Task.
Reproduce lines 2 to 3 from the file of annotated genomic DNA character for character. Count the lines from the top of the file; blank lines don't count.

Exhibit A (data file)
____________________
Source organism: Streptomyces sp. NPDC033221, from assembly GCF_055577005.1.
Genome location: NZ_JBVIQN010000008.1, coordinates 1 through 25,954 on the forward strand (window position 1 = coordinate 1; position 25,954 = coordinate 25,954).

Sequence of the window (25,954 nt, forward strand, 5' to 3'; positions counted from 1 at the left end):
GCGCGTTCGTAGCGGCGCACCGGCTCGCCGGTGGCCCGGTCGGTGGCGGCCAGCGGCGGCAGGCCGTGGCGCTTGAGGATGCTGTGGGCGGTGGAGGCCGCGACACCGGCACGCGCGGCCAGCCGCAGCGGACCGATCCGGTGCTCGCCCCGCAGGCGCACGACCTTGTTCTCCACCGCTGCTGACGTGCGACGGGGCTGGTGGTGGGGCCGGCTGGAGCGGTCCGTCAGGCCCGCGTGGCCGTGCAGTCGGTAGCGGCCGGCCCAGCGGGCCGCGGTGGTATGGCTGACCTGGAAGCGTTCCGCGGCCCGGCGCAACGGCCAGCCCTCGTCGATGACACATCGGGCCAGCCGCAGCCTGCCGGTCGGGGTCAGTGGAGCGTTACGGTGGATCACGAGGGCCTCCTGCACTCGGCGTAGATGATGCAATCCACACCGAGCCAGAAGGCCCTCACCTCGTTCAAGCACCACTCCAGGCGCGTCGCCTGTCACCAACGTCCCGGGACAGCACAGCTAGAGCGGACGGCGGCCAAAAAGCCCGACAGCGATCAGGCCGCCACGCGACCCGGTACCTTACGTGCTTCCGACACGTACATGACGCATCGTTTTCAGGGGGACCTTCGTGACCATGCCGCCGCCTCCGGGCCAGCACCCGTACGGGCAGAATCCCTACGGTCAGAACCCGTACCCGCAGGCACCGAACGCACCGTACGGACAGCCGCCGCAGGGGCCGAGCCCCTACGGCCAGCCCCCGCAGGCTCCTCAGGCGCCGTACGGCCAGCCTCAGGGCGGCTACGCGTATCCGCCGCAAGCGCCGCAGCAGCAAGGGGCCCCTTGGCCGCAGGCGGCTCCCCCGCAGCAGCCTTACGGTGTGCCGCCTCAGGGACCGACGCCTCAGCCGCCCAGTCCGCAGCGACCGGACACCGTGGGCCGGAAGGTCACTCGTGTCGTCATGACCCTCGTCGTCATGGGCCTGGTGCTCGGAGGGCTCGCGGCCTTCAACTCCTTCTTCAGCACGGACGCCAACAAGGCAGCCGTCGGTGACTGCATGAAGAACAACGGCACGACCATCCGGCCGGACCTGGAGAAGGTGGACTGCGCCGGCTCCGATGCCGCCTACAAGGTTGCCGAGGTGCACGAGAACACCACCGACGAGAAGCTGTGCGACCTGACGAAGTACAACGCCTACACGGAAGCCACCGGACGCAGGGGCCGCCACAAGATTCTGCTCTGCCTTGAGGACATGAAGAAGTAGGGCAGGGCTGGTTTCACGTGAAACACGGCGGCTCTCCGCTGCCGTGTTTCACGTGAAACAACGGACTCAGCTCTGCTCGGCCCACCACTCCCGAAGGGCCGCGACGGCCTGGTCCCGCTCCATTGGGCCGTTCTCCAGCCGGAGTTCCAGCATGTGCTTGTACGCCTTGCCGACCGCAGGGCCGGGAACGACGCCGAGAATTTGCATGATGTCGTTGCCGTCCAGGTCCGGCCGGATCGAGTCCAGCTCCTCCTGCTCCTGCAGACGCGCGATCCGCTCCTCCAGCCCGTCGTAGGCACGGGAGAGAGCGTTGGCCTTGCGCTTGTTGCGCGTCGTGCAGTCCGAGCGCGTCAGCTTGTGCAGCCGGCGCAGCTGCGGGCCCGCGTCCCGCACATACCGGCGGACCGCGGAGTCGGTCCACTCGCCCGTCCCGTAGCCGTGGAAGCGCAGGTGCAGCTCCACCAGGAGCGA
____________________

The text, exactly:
Genome location: NZ_JBVIQN010000008.1, coordinates 1 through 25,954 on the forward strand (window position 1 = coordinate 1; position 25,954 = coordinate 25,954).

Sequence of the window (25,954 nt, forward strand, 5' to 3'; positions counted from 1 at the left end):